37 Facts About Charlton Athletic


Charlton Athletic Football Club is an English professional football club based in Charlton, south-east London, which compete in EFL League One.

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Charlton Athletic spent seven successive years in the Premier League, before suffering two relegations in three years.

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Charlton Athletic FC were formed on 9 June 1905 by a group of 14 to 15-year-olds in East Street, Charlton, which is known as Eastmoor Street and no longer residential.

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Contrary to some histories, the club was founded as "Charlton Athletic" and had no connection to other teams or institutions such as East St Mission, Blundell Mission or Charlton Reds; it was not founded by a church, school, employer or as a franchise for an existing ground.

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Charlton Athletic spent most of the years before the First World War playing in local leagues but progressing rapidly, winning successive leagues and so promotions eight years in a row.

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At the outbreak of World War One, Charlton Athletic were one of the first clubs to close down to take part in the "Greater Game" overseas.

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In 1923, Charlton Athletic became "giant killers" in the FA Cup beating top flight sides Manchester City, West Bromwich Albion, and Preston North End before losing to eventual winners Bolton Wanderers in the Quarter-Finals.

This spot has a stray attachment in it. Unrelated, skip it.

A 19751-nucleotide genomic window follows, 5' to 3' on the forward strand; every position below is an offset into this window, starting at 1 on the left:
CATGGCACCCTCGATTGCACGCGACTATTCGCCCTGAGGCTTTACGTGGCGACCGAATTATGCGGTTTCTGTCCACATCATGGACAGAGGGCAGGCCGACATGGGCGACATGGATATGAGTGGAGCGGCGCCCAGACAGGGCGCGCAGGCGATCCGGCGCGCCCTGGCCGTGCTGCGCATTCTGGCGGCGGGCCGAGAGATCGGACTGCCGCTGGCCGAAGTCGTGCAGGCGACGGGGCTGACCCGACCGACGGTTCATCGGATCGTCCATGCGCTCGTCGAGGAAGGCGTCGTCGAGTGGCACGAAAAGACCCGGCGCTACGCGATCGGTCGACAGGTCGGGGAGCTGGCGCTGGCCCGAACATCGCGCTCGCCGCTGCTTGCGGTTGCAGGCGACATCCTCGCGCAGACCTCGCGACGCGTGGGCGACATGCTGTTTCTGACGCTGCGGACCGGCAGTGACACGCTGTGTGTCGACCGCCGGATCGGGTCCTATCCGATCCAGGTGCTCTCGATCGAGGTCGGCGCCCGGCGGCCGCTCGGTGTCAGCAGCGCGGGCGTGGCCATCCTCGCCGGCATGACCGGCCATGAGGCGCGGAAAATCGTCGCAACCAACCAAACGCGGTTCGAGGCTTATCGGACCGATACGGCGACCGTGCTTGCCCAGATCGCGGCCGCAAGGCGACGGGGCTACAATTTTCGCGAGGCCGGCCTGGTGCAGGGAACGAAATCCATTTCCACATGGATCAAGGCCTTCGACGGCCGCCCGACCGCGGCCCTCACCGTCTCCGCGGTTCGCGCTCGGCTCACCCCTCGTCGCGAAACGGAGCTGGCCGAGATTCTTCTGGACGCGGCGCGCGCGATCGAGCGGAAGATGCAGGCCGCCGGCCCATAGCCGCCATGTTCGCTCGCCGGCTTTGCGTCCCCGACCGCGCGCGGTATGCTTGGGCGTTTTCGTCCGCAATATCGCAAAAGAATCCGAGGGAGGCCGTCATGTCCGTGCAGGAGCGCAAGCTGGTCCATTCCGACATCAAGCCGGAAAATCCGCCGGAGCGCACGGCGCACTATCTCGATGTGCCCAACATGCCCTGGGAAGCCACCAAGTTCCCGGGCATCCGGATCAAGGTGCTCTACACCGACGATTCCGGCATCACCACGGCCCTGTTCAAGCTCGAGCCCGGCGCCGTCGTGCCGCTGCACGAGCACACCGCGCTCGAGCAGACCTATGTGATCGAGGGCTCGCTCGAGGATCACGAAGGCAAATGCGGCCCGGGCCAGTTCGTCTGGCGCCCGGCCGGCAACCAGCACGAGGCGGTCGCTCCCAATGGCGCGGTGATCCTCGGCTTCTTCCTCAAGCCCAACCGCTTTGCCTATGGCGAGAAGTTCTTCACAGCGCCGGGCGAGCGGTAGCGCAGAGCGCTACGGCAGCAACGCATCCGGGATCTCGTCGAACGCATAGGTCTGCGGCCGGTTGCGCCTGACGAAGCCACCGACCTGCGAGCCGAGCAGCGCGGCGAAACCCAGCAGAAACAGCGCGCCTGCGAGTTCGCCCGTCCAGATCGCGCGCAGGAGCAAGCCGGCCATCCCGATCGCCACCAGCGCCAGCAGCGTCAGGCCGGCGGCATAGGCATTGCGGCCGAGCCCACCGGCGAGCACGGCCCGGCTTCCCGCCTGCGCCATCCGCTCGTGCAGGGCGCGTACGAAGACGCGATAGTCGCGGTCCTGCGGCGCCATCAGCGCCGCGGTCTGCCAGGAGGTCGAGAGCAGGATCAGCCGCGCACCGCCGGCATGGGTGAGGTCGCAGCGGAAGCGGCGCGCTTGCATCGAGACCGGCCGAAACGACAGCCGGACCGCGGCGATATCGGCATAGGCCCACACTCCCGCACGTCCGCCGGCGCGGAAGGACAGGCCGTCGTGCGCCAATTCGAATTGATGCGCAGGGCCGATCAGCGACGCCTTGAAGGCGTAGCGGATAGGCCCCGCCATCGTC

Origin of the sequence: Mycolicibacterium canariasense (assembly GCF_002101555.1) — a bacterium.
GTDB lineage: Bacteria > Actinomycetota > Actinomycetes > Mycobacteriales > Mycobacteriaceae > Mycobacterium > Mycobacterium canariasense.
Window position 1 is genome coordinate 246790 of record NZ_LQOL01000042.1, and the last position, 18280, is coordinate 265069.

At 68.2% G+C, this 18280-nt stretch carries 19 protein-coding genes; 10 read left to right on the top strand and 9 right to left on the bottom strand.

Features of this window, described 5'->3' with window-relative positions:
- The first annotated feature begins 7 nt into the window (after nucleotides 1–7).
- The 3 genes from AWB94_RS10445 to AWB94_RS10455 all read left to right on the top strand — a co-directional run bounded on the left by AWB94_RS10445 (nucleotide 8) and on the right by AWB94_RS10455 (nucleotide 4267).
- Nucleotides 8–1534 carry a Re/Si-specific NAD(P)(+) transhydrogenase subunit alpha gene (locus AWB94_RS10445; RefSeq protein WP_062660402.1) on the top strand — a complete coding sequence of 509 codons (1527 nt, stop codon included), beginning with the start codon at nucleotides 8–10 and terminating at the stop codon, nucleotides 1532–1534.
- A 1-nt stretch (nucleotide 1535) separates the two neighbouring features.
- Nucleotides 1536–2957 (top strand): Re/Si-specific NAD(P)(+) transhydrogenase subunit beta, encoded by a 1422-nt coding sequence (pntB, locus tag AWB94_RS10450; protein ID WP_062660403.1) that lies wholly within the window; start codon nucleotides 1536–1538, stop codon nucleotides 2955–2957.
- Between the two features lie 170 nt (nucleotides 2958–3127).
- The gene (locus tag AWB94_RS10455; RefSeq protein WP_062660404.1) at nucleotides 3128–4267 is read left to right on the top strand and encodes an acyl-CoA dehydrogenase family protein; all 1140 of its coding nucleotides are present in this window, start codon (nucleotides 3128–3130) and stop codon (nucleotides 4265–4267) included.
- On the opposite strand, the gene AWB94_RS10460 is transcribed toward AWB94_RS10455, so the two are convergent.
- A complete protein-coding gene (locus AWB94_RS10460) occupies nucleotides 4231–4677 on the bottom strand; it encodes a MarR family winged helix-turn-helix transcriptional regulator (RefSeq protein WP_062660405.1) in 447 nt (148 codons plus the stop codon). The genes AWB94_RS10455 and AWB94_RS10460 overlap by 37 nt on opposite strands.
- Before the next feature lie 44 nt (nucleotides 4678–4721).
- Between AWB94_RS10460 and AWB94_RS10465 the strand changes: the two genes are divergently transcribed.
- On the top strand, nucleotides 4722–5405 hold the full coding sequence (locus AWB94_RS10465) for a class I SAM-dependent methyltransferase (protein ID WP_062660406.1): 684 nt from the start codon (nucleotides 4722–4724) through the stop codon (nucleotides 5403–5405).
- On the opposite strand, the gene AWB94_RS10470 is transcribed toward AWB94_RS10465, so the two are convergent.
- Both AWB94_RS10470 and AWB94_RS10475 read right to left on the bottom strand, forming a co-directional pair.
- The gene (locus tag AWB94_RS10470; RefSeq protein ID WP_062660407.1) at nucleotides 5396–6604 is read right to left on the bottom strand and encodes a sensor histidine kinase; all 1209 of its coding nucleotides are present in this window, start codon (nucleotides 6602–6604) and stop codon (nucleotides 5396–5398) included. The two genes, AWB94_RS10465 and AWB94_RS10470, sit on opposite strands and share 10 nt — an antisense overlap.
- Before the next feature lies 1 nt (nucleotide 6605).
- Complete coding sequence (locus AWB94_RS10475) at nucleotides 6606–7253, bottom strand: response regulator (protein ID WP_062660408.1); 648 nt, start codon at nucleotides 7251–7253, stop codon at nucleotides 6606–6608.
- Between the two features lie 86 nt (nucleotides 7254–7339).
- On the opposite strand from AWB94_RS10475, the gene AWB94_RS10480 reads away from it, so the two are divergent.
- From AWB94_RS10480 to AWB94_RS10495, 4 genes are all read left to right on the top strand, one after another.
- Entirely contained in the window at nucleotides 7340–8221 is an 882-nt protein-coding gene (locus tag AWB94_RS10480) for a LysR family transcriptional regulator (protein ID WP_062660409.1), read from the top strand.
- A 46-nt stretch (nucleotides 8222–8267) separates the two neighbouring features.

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Later that year, it was proposed that Charlton Athletic merge with Catford Southend to create a larger team with bigger support.

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Charlton Athletic finished second bottom in the Football League in 1926 and were forced to apply for re-election which was successful.

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Charlton Athletic is commemorated in the name of a stand at the Valley.

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Charlton Athletic finally secured promotion to the First Division by beating local rivals West Ham United at the Boleyn Ground, with their centre-half John Oakes playing on despite concussion and a broken nose.

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In 1937, Charlton Athletic finished runners up in the First Division, in 1938 finished fourth and 1939 finished third.